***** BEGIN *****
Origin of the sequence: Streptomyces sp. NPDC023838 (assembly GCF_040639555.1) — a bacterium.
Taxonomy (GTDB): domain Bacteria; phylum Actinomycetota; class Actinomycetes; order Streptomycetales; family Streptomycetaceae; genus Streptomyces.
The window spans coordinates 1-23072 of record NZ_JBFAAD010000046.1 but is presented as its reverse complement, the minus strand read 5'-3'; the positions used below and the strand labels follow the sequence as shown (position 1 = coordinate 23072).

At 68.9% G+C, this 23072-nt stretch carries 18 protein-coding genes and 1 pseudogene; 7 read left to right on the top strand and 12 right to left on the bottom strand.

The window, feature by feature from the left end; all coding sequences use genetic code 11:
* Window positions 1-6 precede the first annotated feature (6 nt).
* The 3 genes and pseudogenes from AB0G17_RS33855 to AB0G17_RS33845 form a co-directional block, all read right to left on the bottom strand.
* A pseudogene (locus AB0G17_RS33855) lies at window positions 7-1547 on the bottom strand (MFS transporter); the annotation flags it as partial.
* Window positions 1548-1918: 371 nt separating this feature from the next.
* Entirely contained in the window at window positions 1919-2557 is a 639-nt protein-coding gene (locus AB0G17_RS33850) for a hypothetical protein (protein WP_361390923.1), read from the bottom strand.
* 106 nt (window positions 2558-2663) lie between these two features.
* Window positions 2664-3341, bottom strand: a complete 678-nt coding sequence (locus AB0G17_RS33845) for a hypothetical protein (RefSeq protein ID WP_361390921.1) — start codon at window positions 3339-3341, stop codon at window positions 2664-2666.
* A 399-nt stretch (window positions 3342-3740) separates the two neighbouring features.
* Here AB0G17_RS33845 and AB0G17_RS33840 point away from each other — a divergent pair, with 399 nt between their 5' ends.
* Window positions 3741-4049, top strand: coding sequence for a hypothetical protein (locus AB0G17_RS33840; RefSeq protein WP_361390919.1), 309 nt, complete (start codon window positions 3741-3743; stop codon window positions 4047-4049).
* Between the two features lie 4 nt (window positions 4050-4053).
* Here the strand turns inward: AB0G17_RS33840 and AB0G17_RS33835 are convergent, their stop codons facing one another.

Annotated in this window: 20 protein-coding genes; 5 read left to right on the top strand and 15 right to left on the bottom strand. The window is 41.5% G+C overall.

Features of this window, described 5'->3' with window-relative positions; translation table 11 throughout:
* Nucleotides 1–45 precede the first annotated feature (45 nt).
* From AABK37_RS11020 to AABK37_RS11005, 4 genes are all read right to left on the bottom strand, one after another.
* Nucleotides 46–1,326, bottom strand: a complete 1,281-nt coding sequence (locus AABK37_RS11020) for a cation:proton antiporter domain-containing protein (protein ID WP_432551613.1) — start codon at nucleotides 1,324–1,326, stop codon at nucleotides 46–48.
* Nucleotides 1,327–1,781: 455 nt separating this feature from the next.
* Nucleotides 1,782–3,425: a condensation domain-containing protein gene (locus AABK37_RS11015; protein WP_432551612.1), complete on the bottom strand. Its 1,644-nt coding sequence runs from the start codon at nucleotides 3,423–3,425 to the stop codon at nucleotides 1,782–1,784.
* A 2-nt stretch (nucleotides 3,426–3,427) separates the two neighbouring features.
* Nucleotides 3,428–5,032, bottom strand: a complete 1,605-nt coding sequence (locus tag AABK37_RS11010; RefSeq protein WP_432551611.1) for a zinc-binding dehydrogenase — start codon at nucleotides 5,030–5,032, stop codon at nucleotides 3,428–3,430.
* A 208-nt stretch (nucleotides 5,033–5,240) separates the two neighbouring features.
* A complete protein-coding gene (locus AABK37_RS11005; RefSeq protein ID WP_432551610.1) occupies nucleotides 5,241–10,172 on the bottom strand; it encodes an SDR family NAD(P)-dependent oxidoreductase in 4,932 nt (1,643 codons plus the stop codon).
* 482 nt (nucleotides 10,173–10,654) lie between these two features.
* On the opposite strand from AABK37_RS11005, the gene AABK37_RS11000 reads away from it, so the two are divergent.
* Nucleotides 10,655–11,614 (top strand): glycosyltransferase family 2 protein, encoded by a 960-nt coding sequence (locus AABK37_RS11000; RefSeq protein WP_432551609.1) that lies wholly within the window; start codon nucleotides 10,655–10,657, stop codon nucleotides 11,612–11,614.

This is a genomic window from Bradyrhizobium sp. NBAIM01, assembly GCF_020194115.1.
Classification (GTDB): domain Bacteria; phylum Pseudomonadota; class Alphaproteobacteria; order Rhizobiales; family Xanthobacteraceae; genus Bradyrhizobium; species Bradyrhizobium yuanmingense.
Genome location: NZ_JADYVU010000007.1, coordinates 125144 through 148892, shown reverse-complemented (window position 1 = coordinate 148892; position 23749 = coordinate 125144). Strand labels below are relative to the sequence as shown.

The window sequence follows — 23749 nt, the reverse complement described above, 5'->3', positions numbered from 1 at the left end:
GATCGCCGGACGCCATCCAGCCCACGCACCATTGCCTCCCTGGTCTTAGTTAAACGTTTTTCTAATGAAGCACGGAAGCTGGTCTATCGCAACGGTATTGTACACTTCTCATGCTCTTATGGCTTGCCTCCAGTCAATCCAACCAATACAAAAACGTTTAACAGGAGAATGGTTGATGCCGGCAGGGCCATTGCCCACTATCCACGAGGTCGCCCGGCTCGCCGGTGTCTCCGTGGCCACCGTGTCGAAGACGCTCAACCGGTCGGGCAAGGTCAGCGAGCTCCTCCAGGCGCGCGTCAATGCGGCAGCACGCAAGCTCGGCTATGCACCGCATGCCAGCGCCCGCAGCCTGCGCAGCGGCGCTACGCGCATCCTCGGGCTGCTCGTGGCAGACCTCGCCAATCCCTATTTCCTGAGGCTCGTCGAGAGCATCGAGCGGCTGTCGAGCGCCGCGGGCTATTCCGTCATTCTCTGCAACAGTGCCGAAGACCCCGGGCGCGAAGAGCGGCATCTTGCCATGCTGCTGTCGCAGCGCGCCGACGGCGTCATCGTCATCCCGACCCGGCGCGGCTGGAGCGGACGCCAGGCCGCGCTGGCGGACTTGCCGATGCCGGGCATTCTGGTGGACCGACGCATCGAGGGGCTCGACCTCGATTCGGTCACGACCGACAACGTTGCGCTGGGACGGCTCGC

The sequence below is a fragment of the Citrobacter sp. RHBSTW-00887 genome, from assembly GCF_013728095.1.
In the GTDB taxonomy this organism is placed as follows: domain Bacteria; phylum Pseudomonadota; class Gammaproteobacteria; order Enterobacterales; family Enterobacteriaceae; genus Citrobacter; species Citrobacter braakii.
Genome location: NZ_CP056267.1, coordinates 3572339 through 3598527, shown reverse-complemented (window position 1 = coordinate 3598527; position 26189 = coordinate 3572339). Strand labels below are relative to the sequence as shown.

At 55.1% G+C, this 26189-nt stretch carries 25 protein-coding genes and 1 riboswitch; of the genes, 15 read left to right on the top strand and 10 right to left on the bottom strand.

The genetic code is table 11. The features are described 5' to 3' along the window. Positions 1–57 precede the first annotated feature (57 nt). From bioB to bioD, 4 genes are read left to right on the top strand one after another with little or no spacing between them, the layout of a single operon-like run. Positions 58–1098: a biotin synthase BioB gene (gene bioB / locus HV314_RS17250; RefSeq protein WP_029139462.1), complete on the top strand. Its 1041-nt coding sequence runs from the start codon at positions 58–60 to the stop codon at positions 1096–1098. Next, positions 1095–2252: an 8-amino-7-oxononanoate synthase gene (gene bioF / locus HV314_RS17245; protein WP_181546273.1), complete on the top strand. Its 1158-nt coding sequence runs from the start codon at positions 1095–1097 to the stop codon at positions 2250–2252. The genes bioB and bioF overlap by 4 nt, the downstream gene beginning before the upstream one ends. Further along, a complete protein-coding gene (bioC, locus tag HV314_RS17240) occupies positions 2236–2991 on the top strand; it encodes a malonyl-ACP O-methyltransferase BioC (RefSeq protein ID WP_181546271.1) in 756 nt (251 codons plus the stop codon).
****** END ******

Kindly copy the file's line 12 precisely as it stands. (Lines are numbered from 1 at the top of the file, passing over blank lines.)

* Window positions 2664-3341, bottom strand: a complete 678-nt coding sequence (locus AB0G17_RS33845) for a hypothetical protein (RefSeq protein ID WP_361390921.1) — start codon at window positions 3339-3341, stop codon at window positions 2664-2666.